Major European firms are the main culprits of bribery and corruption abroad.
Capital has made the world smaller. Businesses from developed countries enter emerging markets to build scale on a daily basis. As a result people are wealthier and economies stronger: China, India, Brazil, Russia, Nigeria and most of Latin America are notable examples.
A seedy undercurrent lies beneath this success. Governments are incentivised to open their doors to overseas companies – as if the benefits of free trade are not enough. Public officials are asked to turn a blind eye. Others are asked to favour a certain contractor for a tender. That undercurrent, of course, is bribery. A few payments made along the way to facilitate business. “Even the slowest of bureaucrats works quickly given a little incentive” says a former business consultant for an oil major. He also says bribes are a way of life in poorer countries, where they are used to supplement low-incomes. In Latin America, for example, bribery of customs officials is standard practice among domestic companies. Customs officials in the region are poorly paid and encouraged to take bribes to do their jobs efficiently. It is, some say, akin to tipping waiters in the west.
This laissez-faire attitude has contributed to the perpetuation of corruption among big European companies, which display double standards when operating in developing nations. As Transparency International’s 2007 Corruption Perceptions Index puts it, “Bribe money often stems from multinationals based in the world’s richest countries”. British oil giant BP has recently been named in a multi-million dollar lawsuit involving allegations of bribery of government officials in Kazakhstan. Germany’s Siemens is in big trouble. The company is being investigated for an estimated €1.3 billion ($2.1 billion) in dubious payments, mostly in bribes to secure business for the company in Vietnam, Thailand, the Arab world and large parts of Africa, Iran and other states. The Justice Department is investigating allegations that British Aerospace Systems (BAE) paid millions of dollars in the infamous Al-Yamamah arms deal with Saudi Arabia. In 2007 four subsidiaries of UK oil services firm Vetco International were fined a combined $26 million, the highest FCPA fine paid by a European company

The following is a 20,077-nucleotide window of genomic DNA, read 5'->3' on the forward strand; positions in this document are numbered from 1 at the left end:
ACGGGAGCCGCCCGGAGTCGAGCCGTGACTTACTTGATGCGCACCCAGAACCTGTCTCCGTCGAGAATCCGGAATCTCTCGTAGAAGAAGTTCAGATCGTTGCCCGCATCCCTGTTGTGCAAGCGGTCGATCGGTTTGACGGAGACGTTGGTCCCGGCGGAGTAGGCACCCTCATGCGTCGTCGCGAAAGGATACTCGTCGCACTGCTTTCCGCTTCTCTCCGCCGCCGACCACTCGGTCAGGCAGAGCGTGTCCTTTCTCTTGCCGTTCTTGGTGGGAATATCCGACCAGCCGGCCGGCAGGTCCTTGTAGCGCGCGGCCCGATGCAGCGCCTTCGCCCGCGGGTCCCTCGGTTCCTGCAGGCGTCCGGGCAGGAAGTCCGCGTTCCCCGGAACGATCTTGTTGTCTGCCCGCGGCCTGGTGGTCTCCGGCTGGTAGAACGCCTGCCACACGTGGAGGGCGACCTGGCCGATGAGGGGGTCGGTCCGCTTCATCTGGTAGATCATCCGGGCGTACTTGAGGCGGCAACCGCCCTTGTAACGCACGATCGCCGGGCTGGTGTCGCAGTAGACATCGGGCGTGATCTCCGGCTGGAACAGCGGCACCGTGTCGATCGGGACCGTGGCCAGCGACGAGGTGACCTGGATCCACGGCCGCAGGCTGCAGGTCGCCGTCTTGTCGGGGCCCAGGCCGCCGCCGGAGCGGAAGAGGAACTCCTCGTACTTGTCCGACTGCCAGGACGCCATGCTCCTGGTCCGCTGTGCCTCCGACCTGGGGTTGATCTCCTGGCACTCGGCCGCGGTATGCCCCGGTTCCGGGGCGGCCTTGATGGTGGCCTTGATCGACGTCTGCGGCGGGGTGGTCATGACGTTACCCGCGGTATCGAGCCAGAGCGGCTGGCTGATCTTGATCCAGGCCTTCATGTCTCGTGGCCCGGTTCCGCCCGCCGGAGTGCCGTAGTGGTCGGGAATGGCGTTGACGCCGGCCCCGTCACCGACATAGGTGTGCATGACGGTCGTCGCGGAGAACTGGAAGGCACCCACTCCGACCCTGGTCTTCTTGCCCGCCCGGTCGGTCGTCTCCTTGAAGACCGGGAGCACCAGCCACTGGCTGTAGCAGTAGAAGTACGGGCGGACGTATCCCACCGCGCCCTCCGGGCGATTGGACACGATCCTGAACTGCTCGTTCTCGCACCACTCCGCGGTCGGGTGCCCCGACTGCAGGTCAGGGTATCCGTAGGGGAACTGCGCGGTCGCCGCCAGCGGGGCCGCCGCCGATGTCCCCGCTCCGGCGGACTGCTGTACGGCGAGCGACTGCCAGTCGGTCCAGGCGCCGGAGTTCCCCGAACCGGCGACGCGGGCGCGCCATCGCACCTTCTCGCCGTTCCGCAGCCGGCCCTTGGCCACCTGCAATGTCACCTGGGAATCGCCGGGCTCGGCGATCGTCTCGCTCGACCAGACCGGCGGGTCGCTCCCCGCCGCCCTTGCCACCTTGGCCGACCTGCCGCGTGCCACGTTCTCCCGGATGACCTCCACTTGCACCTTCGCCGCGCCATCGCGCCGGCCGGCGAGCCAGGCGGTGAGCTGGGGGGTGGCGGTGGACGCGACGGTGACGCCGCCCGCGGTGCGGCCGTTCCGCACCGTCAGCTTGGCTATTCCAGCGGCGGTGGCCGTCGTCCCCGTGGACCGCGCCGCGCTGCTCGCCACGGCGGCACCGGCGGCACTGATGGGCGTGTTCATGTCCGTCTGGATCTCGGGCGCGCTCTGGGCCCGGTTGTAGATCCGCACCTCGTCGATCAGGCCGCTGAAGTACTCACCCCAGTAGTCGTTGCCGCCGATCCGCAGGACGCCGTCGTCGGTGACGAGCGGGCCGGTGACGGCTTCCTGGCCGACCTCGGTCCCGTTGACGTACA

These European culprits may plead ignorance. Most UK-domiciled firms don’t even realise they’re subject to the FCPA. In the UK, for example, 46 per cent of FTSE 350 companies doing business in the US believe they are not subject to the FCPA according to an overseas bribery and corruption survey published by KPMG.
That doesn’t bother the SEC, and anti-bribery combative legislation is increasingly effective. The Foreign Corrupt Practices Act (FCPA), passed in the US during 1977 in the wake of the Watergate scandal, is investigating more cases than ever before. According to the Securities and Exchange Commission and the Justice Department, which oversees FCPA law, there are currently 50 publicly disclosed FCPA investigations covering 13 European companies. The DOJ undertook four times as many FCPA prosecutions between 2001 and 2006 than in the preceding five yeas: on average fewer than 10 Foreign Corrupt Practices Act cases were filed prior to 2007. Last year this figure jumped to 38. Another three new cases were filed in the first quarter of 2008. The UN Convention Against Corruption (UNCAC) was adopted in 2003. The framework has been signed by 140 countries and ratified by 107 governments. This rapid progress has raised hopes that UNCAC could replace the FCPA as the new standard-bearer.
While legislation has become more effectively enforced, more needs to be done. European firms need to account for their actions abroad and realise their actions have consequences for millions of people. Corruption is not just about making money and people skimming large amounts off the top. Corruption and poverty are inextricably intertwined. According to Transparency International’s 2007 Corruptions Perceptions Index “A strong correlation between corruption and poverty continues to be evident”. Forty percent of countries scoring 3 out of 10, indicating rampant corruption, are classed as low income countries by the World Bank. When multinationals bribe an official, they reinforce a culture of corruption. And it is poor people that suffer. Corruption saps the resources of these people by forcing them to pay bribes in exchange for basic services that should be free by law. While this corruption continues poverty cannot be properly combated, and poverty is a manmade disease that plagues more than half the people of the world.